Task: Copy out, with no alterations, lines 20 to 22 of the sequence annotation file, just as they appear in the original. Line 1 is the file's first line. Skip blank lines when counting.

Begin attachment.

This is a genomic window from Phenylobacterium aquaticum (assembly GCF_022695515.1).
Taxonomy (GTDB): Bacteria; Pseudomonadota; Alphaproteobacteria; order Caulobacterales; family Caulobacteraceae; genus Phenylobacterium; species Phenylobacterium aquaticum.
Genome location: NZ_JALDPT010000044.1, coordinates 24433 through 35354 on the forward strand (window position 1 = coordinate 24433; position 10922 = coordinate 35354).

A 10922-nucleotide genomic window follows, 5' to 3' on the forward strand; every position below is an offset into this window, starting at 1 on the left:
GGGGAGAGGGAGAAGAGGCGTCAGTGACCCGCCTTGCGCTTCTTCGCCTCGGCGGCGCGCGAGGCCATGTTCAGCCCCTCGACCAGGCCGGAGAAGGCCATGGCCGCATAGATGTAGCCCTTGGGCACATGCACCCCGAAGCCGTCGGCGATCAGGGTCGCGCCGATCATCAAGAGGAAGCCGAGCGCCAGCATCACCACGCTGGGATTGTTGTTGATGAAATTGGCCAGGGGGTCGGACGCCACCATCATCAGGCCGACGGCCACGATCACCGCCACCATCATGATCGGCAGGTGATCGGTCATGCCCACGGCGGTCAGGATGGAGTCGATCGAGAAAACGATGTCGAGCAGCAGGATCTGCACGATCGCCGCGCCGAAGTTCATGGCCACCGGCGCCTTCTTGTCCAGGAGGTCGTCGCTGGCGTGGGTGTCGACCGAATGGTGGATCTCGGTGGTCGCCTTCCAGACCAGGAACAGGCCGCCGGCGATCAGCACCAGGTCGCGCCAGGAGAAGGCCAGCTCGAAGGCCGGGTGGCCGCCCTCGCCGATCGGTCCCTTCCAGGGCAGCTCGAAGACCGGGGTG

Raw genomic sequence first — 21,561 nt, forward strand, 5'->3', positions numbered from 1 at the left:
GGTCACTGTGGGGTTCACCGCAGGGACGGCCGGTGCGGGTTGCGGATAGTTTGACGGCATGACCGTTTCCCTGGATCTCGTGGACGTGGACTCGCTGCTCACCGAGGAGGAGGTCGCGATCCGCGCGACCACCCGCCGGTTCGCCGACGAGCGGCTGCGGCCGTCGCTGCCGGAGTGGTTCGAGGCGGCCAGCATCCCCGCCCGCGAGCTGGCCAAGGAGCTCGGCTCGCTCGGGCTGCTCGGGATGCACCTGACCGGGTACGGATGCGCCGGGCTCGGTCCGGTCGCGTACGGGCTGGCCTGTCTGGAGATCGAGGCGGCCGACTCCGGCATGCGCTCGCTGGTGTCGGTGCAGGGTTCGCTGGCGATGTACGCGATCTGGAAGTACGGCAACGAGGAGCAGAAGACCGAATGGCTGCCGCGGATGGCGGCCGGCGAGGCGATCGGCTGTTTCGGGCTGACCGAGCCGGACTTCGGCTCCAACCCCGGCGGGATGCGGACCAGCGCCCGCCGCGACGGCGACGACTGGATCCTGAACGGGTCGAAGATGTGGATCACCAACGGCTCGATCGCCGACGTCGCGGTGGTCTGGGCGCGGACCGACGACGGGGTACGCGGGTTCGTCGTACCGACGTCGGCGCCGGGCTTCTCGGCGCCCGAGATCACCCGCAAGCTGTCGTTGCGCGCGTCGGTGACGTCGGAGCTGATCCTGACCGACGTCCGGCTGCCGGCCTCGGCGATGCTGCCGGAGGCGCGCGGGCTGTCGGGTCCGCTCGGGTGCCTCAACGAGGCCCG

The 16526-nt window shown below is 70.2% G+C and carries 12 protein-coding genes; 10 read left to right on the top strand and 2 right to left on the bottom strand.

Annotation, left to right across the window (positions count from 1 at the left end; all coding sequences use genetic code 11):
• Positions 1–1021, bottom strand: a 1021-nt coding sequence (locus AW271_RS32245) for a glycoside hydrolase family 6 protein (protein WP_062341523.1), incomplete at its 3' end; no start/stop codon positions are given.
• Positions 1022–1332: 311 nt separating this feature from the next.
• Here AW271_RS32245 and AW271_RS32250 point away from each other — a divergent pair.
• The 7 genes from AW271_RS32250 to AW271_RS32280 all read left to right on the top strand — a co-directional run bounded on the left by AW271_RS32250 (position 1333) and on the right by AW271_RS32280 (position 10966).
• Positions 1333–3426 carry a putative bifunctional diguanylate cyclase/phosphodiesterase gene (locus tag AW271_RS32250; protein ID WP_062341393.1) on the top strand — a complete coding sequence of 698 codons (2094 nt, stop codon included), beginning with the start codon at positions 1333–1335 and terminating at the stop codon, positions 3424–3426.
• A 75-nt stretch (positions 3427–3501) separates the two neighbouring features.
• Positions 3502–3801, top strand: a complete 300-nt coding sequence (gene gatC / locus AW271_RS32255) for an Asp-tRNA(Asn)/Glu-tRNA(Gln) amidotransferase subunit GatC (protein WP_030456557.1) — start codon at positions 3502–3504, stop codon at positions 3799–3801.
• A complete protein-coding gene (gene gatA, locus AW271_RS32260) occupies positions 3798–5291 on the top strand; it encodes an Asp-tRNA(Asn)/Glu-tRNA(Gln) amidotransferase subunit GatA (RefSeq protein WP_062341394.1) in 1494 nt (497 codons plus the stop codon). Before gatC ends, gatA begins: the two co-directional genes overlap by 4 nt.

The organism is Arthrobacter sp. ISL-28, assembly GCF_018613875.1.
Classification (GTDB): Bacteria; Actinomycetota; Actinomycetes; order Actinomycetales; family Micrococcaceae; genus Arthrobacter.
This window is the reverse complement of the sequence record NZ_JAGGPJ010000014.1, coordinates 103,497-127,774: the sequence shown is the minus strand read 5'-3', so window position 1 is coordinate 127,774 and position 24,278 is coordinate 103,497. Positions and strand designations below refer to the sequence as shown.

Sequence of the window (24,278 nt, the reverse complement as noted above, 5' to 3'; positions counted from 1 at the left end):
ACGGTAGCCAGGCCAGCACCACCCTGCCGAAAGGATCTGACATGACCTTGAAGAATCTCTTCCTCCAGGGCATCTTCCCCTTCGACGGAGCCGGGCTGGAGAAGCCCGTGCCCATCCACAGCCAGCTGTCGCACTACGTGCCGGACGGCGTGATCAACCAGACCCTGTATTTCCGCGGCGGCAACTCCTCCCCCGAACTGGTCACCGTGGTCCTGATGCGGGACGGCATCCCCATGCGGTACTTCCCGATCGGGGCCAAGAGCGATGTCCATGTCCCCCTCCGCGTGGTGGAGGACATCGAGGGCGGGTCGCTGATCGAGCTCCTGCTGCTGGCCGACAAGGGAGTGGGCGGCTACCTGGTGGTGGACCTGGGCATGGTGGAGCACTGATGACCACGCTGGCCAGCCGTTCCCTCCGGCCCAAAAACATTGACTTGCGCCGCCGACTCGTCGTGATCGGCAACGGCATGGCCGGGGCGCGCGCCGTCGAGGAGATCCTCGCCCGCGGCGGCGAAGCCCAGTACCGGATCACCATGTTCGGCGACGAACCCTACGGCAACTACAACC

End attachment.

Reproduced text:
This window is the reverse complement of the sequence record NZ_JAGGPJ010000014.1, coordinates 103,497-127,774: the sequence shown is the minus strand read 5'-3', so window position 1 is coordinate 127,774 and position 24,278 is coordinate 103,497. Positions and strand designations below refer to the sequence as shown.

Sequence of the window (24,278 nt, the reverse complement as noted above, 5' to 3'; positions counted from 1 at the left end):
ACGGTAGCCAGGCCAGCACCACCCTGCCGAAAGGATCTGACATGACCTTGAAGAATCTCTTCCTCCAGGGCATCTTCCCCTTCGACGGAGCCGGGCTGGAGAAGCCCGTGCCCATCCACAGCCAGCTGTCGCACTACGTGCCGGACGGCGTGATCAACCAGACCCTGTATTTCCGCGGCGGCAACTCCTCCCCCGAACTGGTCACCGTGGTCCTGATGCGGGACGGCATCCCCATGCGGTACTTCCCGATCGGGGCCAAGAGCGATGTCCATGTCCCCCTCCGCGTGGTGGAGGACATCGAGGGCGGGTCGCTGATCGAGCTCCTGCTGCTGGCCGACAAGGGAGTGGGCGGCTACCTGGTGGTGGACCTGGGCATGGTGGAGCACTGATGACCACGCTGGCCAGCCGTTCCCTCCGGCCCAAAAACATTGACTTGCGCCGCCGACTCGTCGTGATCGGCAACGGCATGGCCGGGGCGCGCGCCGTCGAGGAGATCCTCGCCCGCGGCGGCGAAGCCCAGTACCGGATCACCATGTTCGGCGACGAACCCTACGGCAACTACAACC